We Need to be Purified of Our Selfishness
Tuesday July 22, 2003 Homily by Fr. Robert Altier Sixteenth Week in Ordinary Time
Reading (Song of Songs 3:1-4b) Gospel (St. John 20:1-2, 11-18)
Yesterday in the readings, we saw that the problem we deal with in America is the slavery to one’s own self, a slavery to the senses. And today we see exactly what will happen. We talked yesterday about how there will be no sign given to this generation except that of the Triumph of the Immaculate Heart. Now the problem when we think about that is we can very easily look forward to it. And we should. When we see all of the evil in the world that is going on, it is something that we can look forward to and say, “Thankfully, something is going to be done about this and there is going to be the Era of Peace. It will be a truly Catholic world, and we will be able to get on with the work of living our lives and serving God the way that we are supposed to.”
However, there is one problem, and it is the same problem we see in the Gospel reading with Saint Mary Magdalene today. That is, if the selfishness has not yet been purified out, we can be seeking, in this case, Our Lady, but also Our Lord, for the wrong reason, for a selfish reason. If that is the case, then again if we look at it and say that the problem we are dealing with is a total attachment and slavery to self, to the desires that we have for ourselves and not seeking God for His own sake, then we are going to run into the problem that Saint Mary Magdalene did. Jesus said to her, “Don’t hold onto Me.” “Don’t touch Me,” is what He actually said. “Do not touch Me. I have not yet ascended to My Father and your Father.” It sounds like a terrible rebuke. It sounds like He is angry at her, which He is not, but it is to be able to say, “You are still hanging onto your selfishness. You are seeking Me for the wrong reason. You are not loving Me for Who I am, but you are loving Me for what you get out of it and that is the wrong reason.” That needs to be purified out in all of us as well so that we are not simply seeking something from the Lord for our own selfish reasons.
Unlike the worldly people, who are simply seeking themselves in materialism and money and comfort and pleasure and ease and whatever else they can find, what we can do is just simply substitute the Lord for that. Rather than seeking the Lord for Himself, we seek the Lord for our own selfish reasons. That is normally the way things begin in the spiritual life, but that all needs to be purified. And so the Lord then, through the struggles and the sufferings of our lives, gets us to the point finally where we seek Him only for Himself because He deserves to be loved and we are made to love. What are we going to do for all eternity other than love God? Not for what we are going to get out of it, love is not about what we are getting – love is about what we are giving. It is what we are pouring into the relationship with God.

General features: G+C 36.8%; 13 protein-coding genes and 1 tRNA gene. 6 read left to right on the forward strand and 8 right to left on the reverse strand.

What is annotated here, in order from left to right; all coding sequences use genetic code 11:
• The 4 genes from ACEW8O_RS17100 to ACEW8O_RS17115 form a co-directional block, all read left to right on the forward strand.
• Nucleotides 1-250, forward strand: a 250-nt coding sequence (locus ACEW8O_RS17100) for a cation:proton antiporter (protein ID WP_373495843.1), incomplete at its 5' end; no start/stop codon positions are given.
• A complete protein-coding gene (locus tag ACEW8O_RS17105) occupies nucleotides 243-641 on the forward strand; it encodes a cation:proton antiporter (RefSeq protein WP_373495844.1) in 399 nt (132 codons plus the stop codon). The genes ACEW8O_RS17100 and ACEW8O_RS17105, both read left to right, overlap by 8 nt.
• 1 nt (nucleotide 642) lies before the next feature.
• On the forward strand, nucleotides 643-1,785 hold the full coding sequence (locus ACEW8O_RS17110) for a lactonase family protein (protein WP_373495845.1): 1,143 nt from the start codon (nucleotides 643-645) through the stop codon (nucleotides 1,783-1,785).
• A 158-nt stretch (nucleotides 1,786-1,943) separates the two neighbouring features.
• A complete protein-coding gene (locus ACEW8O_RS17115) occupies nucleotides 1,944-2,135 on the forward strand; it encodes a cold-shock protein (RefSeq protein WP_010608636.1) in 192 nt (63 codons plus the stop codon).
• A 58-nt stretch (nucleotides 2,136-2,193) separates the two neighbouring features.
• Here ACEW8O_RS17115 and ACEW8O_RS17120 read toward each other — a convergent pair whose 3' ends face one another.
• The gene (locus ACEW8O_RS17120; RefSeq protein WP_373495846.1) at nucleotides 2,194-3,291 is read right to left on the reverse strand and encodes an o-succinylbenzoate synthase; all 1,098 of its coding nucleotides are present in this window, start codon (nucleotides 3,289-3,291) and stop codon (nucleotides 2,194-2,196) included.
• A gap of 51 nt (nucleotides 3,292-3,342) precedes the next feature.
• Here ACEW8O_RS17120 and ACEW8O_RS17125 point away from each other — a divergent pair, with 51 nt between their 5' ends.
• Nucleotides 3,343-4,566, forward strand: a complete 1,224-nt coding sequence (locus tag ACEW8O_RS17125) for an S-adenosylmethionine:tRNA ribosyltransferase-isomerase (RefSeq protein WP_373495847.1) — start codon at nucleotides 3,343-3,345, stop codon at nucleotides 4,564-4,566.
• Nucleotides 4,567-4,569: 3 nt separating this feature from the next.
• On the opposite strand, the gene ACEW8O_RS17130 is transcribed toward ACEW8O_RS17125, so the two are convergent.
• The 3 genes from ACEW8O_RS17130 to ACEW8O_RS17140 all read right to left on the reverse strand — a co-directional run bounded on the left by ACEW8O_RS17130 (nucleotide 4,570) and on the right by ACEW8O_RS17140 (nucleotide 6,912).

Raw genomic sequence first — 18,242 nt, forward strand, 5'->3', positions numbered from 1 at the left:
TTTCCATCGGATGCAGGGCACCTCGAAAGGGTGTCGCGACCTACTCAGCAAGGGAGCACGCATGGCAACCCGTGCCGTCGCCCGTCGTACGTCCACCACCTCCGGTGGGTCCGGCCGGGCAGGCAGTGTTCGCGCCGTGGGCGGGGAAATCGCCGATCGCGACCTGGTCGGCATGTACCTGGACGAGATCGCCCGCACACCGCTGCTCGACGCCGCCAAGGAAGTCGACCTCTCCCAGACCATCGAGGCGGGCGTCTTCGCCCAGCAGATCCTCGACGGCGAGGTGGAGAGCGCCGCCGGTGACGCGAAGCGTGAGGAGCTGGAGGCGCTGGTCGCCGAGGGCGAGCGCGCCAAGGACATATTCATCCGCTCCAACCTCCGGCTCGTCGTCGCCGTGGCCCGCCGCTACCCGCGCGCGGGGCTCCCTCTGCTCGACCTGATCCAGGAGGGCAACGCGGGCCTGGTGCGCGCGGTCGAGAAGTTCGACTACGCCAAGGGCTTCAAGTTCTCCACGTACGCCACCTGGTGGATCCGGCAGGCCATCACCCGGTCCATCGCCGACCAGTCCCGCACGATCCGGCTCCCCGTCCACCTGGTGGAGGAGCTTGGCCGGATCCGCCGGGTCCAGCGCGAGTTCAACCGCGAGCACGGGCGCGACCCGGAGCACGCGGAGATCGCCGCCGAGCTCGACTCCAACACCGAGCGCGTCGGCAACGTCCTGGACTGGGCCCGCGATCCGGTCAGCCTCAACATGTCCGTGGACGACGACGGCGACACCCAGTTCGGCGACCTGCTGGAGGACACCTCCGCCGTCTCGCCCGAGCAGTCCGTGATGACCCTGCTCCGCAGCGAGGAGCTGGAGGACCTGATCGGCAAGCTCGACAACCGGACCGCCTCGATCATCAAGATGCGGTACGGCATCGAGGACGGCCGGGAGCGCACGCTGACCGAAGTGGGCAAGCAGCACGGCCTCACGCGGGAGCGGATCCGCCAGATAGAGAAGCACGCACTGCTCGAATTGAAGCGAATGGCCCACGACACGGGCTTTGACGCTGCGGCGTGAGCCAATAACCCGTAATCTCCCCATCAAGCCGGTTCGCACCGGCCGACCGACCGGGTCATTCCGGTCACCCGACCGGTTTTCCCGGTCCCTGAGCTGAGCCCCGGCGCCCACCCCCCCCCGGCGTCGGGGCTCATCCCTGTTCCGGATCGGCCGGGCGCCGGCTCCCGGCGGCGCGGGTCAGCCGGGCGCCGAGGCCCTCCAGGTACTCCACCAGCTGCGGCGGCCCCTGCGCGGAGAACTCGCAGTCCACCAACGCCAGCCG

God is there to love us; that is all He can do. God is love. So we do not need to worry about a thing from His side. He is loving us completely, which means He is seeking our good and doing what is the very best for us. He will provide for all of our needs; we need not worry about that at all. The problem for us is that we have to be there to love Him. Not to love Him for what we are getting out of it, not to seek Him for any selfish reasons, but to seek Him simply for Who He is. That is what we see in the first reading from the Song of Songs: Have you seen Him Whom my heart loves? The bride is seeking the Bridegroom for the Bridegroom’s own sake, and she is willing to do whatever it takes to find Him simply because she loves Him so desperately. Not because of what she is going to get out of the relationship, but simply because she is completely in love with the One Whom her heart loves. That is what Jesus desires from each one of us.
It is true, Saint Paul tells us, that we get a lot out of our faith. From religion, one can have great gain. But that is not why he was preaching the Gospel, to get anything out of it. It is not why Jesus came into this world, so He could get something out of it. It is not why the Church exists, to see what She can get from us. That is not the point at all. Rather, Jesus came into this world to give so that we could receive. Saint Paul preached the Gospel for others. Saint John says he desires that “our joy may be yours, and your joy may be complete”. It is for the sake of the other. In this case, the other is Jesus, the other is Mary. We need to see them for their own sake, to love them for who they are and not for what we can get out of it. That is what has to happen as our love for Our Lord and for Our Lady is purified so that we will look forward to the Triumph of the Immaculate Heart, to the great sign that will be given to this generation. Not for any selfish reason, but for the sole reason of loving God and giving Him the greatest glory.
* This text was transcribed from the audio recording of a homily by Father Robert Altier with minimal editing.